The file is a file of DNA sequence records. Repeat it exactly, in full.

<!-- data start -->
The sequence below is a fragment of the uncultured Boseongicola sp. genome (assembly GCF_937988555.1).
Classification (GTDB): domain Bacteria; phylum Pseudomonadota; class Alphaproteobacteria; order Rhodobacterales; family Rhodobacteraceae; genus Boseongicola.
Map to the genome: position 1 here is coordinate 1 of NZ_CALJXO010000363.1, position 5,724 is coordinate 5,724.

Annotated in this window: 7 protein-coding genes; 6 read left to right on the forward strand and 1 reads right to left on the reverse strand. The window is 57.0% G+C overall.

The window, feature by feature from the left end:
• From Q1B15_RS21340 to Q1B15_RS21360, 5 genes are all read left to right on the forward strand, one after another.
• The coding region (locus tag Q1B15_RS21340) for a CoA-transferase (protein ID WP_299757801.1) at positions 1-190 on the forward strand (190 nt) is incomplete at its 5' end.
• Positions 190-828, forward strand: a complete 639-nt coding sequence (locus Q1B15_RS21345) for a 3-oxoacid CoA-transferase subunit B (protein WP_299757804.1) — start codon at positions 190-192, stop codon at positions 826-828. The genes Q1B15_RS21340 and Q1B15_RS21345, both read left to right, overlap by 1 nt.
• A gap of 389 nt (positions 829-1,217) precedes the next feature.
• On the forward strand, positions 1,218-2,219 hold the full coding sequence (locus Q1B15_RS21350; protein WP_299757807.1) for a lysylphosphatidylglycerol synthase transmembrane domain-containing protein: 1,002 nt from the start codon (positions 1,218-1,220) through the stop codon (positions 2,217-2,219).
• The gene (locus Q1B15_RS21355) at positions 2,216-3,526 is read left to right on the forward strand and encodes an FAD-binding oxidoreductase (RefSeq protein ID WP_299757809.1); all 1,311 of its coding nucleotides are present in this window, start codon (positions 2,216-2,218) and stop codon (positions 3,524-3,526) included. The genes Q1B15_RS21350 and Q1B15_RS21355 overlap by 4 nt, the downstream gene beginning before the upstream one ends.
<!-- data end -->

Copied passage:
The sequence below is a fragment of the uncultured Boseongicola sp. genome (assembly GCF_937988555.1).
Classification (GTDB): domain Bacteria; phylum Pseudomonadota; class Alphaproteobacteria; order Rhodobacterales; family Rhodobacteraceae; genus Boseongicola.
Map to the genome: position 1 here is coordinate 1 of NZ_CALJXO010000363.1, position 5,724 is coordinate 5,724.

Annotated in this window: 7 protein-coding genes; 6 read left to right on the forward strand and 1 reads right to left on the reverse strand. The window is 57.0% G+C overall.

The window, feature by feature from the left end:
• From Q1B15_RS21340 to Q1B15_RS21360, 5 genes are all read left to right on the forward strand, one after another.
• The coding region (locus tag Q1B15_RS21340) for a CoA-transferase (protein ID WP_299757801.1) at positions 1-190 on the forward strand (190 nt) is incomplete at its 5' end.
• Positions 190-828, forward strand: a complete 639-nt coding sequence (locus Q1B15_RS21345) for a 3-oxoacid CoA-transferase subunit B (protein WP_299757804.1) — start codon at positions 190-192, stop codon at positions 826-828. The genes Q1B15_RS21340 and Q1B15_RS21345, both read left to right, overlap by 1 nt.
• A gap of 389 nt (positions 829-1,217) precedes the next feature.
• On the forward strand, positions 1,218-2,219 hold the full coding sequence (locus Q1B15_RS21350; protein WP_299757807.1) for a lysylphosphatidylglycerol synthase transmembrane domain-containing protein: 1,002 nt from the start codon (positions 1,218-1,220) through the stop codon (positions 2,217-2,219).
• The gene (locus Q1B15_RS21355) at positions 2,216-3,526 is read left to right on the forward strand and encodes an FAD-binding oxidoreductase (RefSeq protein ID WP_299757809.1); all 1,311 of its coding nucleotides are present in this window, start codon (positions 2,216-2,218) and stop codon (positions 3,524-3,526) included. The genes Q1B15_RS21350 and Q1B15_RS21355 overlap by 4 nt, the downstream gene beginning before the upstream one ends.